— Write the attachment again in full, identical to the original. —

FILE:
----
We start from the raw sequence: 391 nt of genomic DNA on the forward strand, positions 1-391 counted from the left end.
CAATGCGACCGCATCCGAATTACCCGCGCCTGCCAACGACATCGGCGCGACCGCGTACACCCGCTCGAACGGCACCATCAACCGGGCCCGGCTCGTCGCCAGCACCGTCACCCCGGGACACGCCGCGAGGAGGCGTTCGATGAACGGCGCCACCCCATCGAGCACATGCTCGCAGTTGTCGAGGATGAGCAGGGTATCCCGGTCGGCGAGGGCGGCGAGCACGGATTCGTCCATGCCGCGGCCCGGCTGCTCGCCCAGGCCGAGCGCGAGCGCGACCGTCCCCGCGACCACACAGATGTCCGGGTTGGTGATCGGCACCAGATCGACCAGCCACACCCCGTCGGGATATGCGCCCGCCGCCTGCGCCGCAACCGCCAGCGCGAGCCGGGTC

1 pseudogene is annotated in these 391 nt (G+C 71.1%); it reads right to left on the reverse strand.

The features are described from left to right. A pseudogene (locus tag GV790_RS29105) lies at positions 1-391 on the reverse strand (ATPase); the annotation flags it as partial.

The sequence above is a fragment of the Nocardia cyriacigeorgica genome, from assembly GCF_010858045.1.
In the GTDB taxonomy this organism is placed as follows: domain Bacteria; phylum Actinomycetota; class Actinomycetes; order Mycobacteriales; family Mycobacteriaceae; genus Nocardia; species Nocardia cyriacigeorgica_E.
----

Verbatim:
We start from the raw sequence: 391 nt of genomic DNA on the forward strand, positions 1-391 counted from the left end.
CAATGCGACCGCATCCGAATTACCCGCGCCTGCCAACGACATCGGCGCGACCGCGTACACCCGCTCGAACGGCACCATCAACCGGGCCCGGCTCGTCGCCAGCACCGTCACCCCGGGACACGCCGCGAGGAGGCGTTCGATGAACGGCGCCACCCCATCGAGCACATGCTCGCAGTTGTCGAGGATGAGCAGGGTATCCCGGTCGGCGAGGGCGGCGAGCACGGATTCGTCCATGCCGCGGCCCGGCTGCTCGCCCAGGCCGAGCGCGAGCGCGACCGTCCCCGCGACCACACAGATGTCCGGGTTGGTGATCGGCACCAGATCGACCAGCCACACCCCGTCGGGATATGCGCCCGCCGCCTGCGCCGCAACCGCCAGCGCGAGCCGGGTC

1 pseudogene is annotated in these 391 nt (G+C 71.1%); it reads right to left on the reverse strand.

The features are described from left to right. A pseudogene (locus tag GV790_RS29105) lies at positions 1-391 on the reverse strand (ATPase); the annotation flags it as partial.

The sequence above is a fragment of the Nocardia cyriacigeorgica genome, from assembly GCF_010858045.1.
In the GTDB taxonomy this organism is placed as follows: domain Bacteria; phylum Actinomycetota; class Actinomycetes; order Mycobacteriales; family Mycobacteriaceae; genus Nocardia; species Nocardia cyriacigeorgica_E.